Enterprise and Trade in Victorian Britain: Essays in Historical Economics, Volume 3

Front Cover
Psychology Press, 2003 - Business & Economics - 211 pages
The essays in this book focus on the controversies concerning Britain's economic performance between the mid-nineteenth century and the First World War. The overriding theme is that Britain's own resources were consistently more productive, more resilient and more successful than is normally assumed. And if the economy's achievement was considerable, the influence on it of external factors (trade, international competition, policy) were much less significant than is normally supposed.
The book is structured as follows: Part One: The Method of Historical Economics Part Two: Enterprise in Late Victorian Britain Part Three: Britain in the World Economy, 1846-1913.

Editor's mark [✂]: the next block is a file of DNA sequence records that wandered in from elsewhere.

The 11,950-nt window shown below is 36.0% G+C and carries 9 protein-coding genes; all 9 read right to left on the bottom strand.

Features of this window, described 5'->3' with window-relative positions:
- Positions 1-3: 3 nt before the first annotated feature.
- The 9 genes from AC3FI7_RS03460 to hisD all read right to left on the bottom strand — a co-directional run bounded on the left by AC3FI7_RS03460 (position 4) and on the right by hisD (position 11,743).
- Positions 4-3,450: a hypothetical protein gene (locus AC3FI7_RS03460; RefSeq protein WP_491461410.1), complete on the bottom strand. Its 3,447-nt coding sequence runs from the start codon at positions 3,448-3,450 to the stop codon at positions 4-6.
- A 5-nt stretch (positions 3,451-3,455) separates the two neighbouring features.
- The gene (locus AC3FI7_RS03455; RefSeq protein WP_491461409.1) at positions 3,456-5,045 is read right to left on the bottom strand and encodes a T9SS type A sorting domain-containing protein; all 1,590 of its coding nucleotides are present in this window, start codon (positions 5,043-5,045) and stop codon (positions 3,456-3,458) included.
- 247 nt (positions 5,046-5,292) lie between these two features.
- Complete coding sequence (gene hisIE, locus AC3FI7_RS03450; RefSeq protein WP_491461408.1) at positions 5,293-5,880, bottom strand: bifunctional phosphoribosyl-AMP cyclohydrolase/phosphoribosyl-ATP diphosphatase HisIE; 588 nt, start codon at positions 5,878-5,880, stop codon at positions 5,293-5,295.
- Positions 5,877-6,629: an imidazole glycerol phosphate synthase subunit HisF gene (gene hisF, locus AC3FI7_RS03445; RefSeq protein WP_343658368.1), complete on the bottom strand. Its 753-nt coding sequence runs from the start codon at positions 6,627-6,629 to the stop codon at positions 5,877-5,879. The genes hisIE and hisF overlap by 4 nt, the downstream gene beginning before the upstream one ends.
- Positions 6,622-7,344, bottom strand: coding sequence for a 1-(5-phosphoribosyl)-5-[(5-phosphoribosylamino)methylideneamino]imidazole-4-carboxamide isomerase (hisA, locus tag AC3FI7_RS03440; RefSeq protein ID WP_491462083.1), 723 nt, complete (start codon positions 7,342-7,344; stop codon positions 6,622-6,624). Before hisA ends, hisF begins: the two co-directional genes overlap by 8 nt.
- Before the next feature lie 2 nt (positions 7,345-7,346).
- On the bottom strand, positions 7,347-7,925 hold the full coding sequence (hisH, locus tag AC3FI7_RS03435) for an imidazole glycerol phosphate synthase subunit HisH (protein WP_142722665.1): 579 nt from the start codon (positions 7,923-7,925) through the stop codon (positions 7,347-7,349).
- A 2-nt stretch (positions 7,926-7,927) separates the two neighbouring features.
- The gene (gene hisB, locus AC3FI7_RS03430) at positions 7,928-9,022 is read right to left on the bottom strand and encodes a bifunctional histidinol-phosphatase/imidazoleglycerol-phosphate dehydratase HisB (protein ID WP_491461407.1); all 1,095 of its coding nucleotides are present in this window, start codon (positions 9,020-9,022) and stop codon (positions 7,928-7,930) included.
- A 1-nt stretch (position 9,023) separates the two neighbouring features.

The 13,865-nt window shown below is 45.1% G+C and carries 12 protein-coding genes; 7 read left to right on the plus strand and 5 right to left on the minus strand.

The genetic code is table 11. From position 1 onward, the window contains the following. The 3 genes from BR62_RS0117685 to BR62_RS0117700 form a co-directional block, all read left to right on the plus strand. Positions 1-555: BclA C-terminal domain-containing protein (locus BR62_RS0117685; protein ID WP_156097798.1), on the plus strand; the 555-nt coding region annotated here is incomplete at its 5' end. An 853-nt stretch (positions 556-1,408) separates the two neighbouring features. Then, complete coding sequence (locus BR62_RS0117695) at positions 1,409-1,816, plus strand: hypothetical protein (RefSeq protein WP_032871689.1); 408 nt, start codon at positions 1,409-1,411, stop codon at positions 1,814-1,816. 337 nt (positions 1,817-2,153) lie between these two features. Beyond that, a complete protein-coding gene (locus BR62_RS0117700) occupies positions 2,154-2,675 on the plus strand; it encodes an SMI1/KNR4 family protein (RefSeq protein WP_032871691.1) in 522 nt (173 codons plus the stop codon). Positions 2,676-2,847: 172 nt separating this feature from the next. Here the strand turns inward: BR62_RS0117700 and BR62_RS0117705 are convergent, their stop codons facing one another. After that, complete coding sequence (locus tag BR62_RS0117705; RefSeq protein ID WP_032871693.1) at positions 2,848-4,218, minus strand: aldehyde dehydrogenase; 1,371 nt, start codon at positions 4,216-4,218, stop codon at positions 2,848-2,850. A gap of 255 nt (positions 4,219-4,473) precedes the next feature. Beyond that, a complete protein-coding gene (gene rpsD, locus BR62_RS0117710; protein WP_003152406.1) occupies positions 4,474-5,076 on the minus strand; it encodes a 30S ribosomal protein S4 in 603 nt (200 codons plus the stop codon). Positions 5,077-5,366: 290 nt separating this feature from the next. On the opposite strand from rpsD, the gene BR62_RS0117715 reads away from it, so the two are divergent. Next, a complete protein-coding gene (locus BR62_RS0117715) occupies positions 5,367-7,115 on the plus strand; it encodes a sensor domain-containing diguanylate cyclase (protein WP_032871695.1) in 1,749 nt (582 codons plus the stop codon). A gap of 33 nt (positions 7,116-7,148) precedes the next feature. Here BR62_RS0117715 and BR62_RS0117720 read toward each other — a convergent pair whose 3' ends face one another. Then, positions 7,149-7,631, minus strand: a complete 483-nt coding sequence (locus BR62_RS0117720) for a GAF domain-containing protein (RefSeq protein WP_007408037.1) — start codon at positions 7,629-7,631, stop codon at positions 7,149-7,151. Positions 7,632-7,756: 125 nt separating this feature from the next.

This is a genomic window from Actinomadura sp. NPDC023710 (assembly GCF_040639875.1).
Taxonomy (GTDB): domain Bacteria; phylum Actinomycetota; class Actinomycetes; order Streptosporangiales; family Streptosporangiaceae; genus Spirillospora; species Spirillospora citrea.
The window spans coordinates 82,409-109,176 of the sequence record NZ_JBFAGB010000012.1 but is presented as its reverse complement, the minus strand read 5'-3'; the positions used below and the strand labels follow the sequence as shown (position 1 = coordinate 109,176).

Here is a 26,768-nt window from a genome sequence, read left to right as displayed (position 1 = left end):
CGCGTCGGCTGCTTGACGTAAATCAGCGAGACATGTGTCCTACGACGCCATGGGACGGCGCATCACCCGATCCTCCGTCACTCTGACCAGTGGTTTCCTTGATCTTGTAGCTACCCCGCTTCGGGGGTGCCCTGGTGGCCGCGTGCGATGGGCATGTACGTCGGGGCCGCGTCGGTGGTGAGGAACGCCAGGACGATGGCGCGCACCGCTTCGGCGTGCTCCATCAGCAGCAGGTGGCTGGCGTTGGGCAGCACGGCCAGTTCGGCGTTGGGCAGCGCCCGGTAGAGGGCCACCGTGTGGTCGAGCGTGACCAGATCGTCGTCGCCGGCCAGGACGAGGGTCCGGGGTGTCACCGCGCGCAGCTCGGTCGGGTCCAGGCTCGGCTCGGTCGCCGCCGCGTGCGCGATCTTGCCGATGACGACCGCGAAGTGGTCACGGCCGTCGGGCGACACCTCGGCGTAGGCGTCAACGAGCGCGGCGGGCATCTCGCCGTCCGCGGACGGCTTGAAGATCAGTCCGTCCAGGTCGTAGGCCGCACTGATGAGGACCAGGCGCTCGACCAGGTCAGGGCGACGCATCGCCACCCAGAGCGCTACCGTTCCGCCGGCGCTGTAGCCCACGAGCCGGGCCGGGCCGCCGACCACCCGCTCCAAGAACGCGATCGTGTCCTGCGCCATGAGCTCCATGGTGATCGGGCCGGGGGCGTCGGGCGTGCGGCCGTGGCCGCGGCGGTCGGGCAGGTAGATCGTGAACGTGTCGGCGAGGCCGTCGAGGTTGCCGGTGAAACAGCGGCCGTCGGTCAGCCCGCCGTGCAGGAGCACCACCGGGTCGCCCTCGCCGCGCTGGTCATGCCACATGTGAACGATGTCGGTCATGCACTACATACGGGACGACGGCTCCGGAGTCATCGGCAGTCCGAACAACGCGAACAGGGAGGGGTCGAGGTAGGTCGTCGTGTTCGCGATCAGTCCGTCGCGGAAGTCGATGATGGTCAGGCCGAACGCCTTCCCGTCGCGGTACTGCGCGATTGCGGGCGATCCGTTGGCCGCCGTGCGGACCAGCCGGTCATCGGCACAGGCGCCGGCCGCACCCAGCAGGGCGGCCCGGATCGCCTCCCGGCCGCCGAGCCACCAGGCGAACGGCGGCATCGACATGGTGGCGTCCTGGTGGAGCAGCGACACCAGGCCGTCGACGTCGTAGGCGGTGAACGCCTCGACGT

What people are saying - Write a review

We haven't found any reviews in the usual places.

Contents

The Achievements of the Cliometric School
3
Does the Past Have Useful Economics?
19
Judgments on the Late
55
International Differences in Productivity? Coal and Steel
73
Controversies
111
Judgments on Trade
139
Free Trade and British
155
How the Gold Standard Worked 18801913
184
Index
209
Copyright

Other editions - View all

Common terms and phrases

Bibliographic information